Congressman Tom Lantos, left, flanked by Slovak Foreign Minister Kubiš.
Speaking in Budapest after a one-day visit to Slovakia, the Hungarian-born Tom Lantos, the ranking Democrat on the House's International Relations Committee, said he had "no sympathy for the prime minister" as the Fico government continued to absorb international criticism over recent attacks on ethnic Hungarians in Slovakia.
The attacks, including the beating of a girl in Nitra in August, allegedly for speaking Hungarian on her mobile phone, have been linked by ethnic Hungarians in both Slovakia and Hungary to the presence of the far-right Slovak National Party (SNS) and its Hungarian-baiting leader Ján Slota in the Fico administration.
According to the opposition Hungarian Coalition Party, Fico's selection of Slota as a coalition partner may have legitimized extremism to some Slovaks, and incited hooligans to acts of hatred they otherwise wouldn't have dared.
Anti-Slovak chants have also been heard at football games in Hungary, where fans also held up anti-Slovak signs, but there have been no reports of physical attacks in Hungary against Slovaks.
Lantos told his Budapest audience that during Monday's meeting with Fico, he had told the Slovak leader not to be surprised by the recent international criticism, as it had been Fico's decision to include the SNS in the government in the first place.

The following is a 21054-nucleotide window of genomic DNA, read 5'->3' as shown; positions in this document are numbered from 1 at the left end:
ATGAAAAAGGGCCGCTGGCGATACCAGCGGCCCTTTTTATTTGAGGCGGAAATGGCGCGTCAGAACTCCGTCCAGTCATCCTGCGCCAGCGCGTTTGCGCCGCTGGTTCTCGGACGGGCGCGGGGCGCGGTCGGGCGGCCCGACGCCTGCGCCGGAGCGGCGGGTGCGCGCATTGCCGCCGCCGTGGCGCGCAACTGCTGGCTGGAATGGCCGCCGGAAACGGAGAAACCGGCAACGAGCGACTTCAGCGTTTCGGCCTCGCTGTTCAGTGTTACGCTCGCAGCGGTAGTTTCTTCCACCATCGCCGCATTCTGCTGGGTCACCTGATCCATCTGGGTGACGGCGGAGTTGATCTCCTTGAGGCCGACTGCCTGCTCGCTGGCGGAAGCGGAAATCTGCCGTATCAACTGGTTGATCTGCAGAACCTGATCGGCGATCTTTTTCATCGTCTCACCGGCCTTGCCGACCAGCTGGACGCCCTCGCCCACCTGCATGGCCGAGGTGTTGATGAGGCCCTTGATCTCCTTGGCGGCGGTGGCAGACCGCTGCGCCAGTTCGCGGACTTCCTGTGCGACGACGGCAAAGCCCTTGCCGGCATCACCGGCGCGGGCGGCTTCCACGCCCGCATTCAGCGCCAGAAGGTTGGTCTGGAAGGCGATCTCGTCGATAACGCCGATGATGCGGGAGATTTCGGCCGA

"I told the prime minister to his face that the inclusion of Hungary-hating political leaders, extreme nationalist political leaders in his coalition government, was his decision," Lantos said.
While Fico has condemned the violence in Slovakia, he has refused to condemn the SNS or Slota, who in the past has called on Slovaks to "level Budapest" with tanks.
"I have no sympathy for the prime minister of Slovakia for having made common cause with political leaders who are known for the anti-Hungarian extremist views," Lantos said.
"The blame rests 100 percent with the Slovak side. This is not one of those instances where both sides are guilty. The inclusion of Hungary-hating political leaders and extreme nationalists in [Fico's] coalition cabinet was his decision.
"If you make your bed, you sleep in it."
The US legislator, who had a motion passed in 2000 condemning Austrian right winger Jorg Haider, was also quoted by Reuters as saying: "I'm considering the possibility of introducing a similar resolution with respect to Slovakia, and I expect it to be passed unanimously should I decide to introduce it."
Martin Bútora, the former Slovak ambassador to Washington, said that Lantos, the only Holocaust survivor in the US Congress, was regarded as an authoritative voice on affairs in Central Europe.
"He has credit across the political spectrum, and is regarded as an expert on the countries of central, eastern and southern Europe," he said, as quoted in the Sme paper.
Bútora added that if Lantos were to submit a resolution condemning Slovakia to Congress, he would likely succeed, and that it could influence future relations between the two countries.
However, the former ambassador said that Lantos was not anti-Slovak in his views, and that he had been a strong supporter of Slovakia's NATO entry in 2004.